The sun is finally shining at our place and our garden has survived the big rains amazingly well. The depth of porous material in our garden beds, mainly from constant adding of homemade compost, helped soaked it up, and apart from some lettuces which I should’ve harvested before the deluge and consequently rotted, we were lucky. New ones already in to replace them.
The main thing to be doing now is sowing onion and leek seeds. Fresh seeds are important for successful germination. I got new packets of the tried and true ‘Pukekohe Longkeeper’ and ‘Californian Red’ onions and some ‘Musselburgh’ leeks from our local garden centre. I’ve had them in the fridge for a couple of weeks, so hopefully that starts us off well.
You need a container that’s deeper than the usual one with holes in the bottom.
This year Rob and I are bolstering up the potting mix we sow our seeds in to ensure strong, resilient seedlings. Last season my onions were a lot of work for not that much of a harvest, although having said that I was adding some of our own ones to a tomato relish last week, and they are so crisp and fresh. (My storage system seems to be working this time!) Homegrown ones are a real delight to cook with.
So, we’re adding a layer of sheep pellets in the bottom of the tray (if you can crush them up a bit, all the better – mine aren’t very well done). Then sieve potting mix to which we’re adding a couple of tablespoons of a well-balanced organic fertiliser. Using a bit of dowling or angle iron to make your rows, sow, cover, label (with the date on the back), and sit in a container which has had 2-3 capfuls of liquid seaweed added for 20-30 minutes to ensure the seed raising mix is completely moist.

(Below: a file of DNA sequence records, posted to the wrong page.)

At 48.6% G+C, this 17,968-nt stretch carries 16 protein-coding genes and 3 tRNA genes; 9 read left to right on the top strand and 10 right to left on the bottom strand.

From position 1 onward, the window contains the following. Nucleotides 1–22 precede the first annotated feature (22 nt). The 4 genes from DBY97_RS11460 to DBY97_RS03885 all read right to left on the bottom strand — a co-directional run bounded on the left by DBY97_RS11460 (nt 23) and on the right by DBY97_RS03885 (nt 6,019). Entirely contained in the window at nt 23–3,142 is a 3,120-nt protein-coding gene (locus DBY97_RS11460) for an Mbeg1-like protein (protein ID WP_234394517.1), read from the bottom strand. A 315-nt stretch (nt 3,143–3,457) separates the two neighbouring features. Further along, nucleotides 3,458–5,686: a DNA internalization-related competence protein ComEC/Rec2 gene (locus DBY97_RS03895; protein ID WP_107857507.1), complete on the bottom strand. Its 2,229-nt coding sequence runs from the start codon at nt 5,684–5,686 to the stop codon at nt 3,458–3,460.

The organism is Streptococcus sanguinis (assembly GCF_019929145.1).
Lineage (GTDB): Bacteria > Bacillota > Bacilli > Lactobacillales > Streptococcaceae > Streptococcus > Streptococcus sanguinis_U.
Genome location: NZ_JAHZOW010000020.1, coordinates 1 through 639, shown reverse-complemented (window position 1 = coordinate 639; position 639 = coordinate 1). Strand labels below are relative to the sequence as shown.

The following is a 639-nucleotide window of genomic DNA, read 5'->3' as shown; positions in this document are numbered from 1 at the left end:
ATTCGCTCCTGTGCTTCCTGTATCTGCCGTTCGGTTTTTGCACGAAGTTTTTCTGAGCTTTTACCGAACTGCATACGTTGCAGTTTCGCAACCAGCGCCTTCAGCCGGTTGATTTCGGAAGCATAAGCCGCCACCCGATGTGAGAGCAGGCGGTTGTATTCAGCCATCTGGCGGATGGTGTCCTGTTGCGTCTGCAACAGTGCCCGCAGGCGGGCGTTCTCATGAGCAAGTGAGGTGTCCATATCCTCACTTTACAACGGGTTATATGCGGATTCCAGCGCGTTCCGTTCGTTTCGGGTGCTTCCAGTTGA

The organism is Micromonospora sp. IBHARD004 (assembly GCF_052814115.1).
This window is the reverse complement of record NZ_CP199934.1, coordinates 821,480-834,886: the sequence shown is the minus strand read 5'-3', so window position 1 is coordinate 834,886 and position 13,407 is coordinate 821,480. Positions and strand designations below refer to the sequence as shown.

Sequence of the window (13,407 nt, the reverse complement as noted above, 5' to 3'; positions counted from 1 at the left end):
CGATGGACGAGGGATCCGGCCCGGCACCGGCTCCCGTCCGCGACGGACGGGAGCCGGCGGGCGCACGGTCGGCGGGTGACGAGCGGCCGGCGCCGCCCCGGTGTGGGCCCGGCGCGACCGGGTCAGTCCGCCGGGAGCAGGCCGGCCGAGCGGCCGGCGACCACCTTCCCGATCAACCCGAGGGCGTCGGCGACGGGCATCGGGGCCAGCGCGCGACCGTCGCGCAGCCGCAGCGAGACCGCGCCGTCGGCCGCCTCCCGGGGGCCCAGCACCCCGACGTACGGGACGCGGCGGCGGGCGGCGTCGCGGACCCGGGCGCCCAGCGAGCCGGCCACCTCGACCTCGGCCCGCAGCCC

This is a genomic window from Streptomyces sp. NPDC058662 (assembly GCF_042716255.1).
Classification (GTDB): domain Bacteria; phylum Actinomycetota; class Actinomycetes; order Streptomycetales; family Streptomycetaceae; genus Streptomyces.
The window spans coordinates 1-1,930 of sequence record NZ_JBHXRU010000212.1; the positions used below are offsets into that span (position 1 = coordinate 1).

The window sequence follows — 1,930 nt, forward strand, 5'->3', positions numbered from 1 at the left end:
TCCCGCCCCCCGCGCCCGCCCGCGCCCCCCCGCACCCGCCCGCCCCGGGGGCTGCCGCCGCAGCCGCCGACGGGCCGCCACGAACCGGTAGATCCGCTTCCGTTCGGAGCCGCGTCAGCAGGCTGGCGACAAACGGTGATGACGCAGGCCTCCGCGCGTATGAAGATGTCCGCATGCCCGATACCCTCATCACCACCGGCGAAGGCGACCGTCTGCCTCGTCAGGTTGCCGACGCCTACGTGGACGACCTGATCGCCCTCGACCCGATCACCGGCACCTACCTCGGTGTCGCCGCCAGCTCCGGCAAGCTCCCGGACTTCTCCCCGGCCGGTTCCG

Finally we create a nice environment for germination by laying a cake rack over the top and a tea towel which we keep damp.
Rob sowed his seeds 3 weeks ago and his leeks and onions are up, but it’s a no-show with the red onions (and that can just simply happen).
Despite battling blight, our tomato haul has been good and I’m just keeping up with preserving them. I planted two ‘Moonglow’ (golden) tomatoes and got beauties from one plant, but the other turned out to be red and the fruit was a bit tasteless. All our indeterminate tomatoes were grown from seed I saved last year. This error can happen in 5% of cases ie that the seed is not true to type, and I just lucked out. The other tomato seeds from last year will be sufficient for sowing again this year, but in the case of the ‘Moonglow’, I’m going to save seeds from the good ‘Moonglow’ this year, to try and ensure 100% true to type. With the lack of sun, I’m not sure I’m going to get any more good specimens, so I’ve started the process with this one. See here for how to save tomato seeds.
Our Agria and Heather seed potatoes have germinated and are away. Time to hill them up.
Our strawberries are finished and starting to put out their runners to make new plants out of. It’s not time to do that yet, but I’ve taken the netting off them so they can run freely and not get caught up in the net.
While we’re farewelling lots of the summer fare, there are still some lovely healthy eggplants and capsicums yet to come. The plants are loaded, so really looking forward to those.
And we have new zucchini and cucumber plants on the way, as well as watermelons, so still lots of summer delights to enjoy.
Hope it’s all going well at your place.
From Jan and Rob